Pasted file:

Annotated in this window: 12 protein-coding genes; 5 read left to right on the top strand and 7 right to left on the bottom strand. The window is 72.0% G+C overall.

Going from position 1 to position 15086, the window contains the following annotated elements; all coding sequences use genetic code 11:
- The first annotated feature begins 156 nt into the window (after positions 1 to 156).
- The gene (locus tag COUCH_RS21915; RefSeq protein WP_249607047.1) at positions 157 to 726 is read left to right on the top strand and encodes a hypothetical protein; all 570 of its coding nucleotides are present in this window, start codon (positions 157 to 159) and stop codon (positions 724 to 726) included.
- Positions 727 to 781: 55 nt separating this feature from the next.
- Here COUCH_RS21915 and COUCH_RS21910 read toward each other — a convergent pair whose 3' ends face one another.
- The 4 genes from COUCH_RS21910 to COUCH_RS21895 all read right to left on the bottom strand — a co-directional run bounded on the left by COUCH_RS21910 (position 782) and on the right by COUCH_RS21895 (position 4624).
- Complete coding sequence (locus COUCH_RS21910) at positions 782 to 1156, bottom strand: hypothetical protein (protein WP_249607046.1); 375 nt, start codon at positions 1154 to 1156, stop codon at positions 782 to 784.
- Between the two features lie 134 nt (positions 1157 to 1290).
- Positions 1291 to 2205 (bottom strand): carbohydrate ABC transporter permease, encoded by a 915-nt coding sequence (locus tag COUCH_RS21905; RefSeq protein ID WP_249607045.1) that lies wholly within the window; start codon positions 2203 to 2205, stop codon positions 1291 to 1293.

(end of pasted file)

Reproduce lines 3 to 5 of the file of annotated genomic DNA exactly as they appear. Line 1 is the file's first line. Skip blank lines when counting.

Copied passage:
- The first annotated feature begins 156 nt into the window (after positions 1 to 156).
- The gene (locus tag COUCH_RS21915; RefSeq protein WP_249607047.1) at positions 157 to 726 is read left to right on the top strand and encodes a hypothetical protein; all 570 of its coding nucleotides are present in this window, start codon (positions 157 to 159) and stop codon (positions 724 to 726) included.
- Positions 727 to 781: 55 nt separating this feature from the next.